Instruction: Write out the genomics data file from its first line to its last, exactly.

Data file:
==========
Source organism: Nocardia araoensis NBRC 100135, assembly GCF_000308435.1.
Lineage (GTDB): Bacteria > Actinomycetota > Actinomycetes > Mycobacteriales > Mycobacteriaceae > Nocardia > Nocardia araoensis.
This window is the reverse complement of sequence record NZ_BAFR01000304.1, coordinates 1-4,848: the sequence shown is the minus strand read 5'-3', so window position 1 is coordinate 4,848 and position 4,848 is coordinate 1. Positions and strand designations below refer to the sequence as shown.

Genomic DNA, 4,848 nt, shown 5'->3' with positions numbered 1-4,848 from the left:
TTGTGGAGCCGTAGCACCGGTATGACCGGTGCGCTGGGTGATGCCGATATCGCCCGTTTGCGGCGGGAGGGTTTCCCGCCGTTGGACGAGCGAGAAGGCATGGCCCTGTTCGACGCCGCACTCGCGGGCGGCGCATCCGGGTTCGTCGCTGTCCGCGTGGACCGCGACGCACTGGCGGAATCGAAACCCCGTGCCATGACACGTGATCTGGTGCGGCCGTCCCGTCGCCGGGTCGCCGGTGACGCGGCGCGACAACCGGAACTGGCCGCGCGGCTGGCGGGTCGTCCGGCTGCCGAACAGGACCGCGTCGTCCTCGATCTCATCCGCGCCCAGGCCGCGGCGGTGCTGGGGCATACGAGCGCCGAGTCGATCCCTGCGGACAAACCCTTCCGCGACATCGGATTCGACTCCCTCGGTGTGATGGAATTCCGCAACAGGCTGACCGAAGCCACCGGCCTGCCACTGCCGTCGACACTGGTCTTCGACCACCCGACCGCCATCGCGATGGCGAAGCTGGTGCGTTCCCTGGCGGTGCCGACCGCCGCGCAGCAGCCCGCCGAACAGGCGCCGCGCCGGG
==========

Source organism: Nocardia araoensis NBRC 100135, assembly GCF_000308435.1.
Lineage (GTDB): Bacteria > Actinomycetota > Actinomycetes > Mycobacteriales > Mycobacteriaceae > Nocardia > Nocardia araoensis.
This window is the reverse complement of sequence record NZ_BAFR01000304.1, coordinates 1-4,848: the sequence shown is the minus strand read 5'-3', so window position 1 is coordinate 4,848 and position 4,848 is coordinate 1. Positions and strand designations below refer to the sequence as shown.

Genomic DNA, 4,848 nt, shown 5'->3' with positions numbered 1-4,848 from the left:
TTGTGGAGCCGTAGCACCGGTATGACCGGTGCGCTGGGTGATGCCGATATCGCCCGTTTGCGGCGGGAGGGTTTCCCGCCGTTGGACGAGCGAGAAGGCATGGCCCTGTTCGACGCCGCACTCGCGGGCGGCGCATCCGGGTTCGTCGCTGTCCGCGTGGACCGCGACGCACTGGCGGAATCGAAACCCCGTGCCATGACACGTGATCTGGTGCGGCCGTCCCGTCGCCGGGTCGCCGGTGACGCGGCGCGACAACCGGAACTGGCCGCGCGGCTGGCGGGTCGTCCGGCTGCCGAACAGGACCGCGTCGTCCTCGATCTCATCCGCGCCCAGGCCGCGGCGGTGCTGGGGCATACGAGCGCCGAGTCGATCCCTGCGGACAAACCCTTCCGCGACATCGGATTCGACTCCCTCGGTGTGATGGAATTCCGCAACAGGCTGACCGAAGCCACCGGCCTGCCACTGCCGTCGACACTGGTCTTCGACCACCCGACCGCCATCGCGATGGCGAAGCTGGTGCGTTCCCTGGCGGTGCCGACCGCCGCGCAGCAGCCCGCCGAACAGGCGCCGCGCCGGG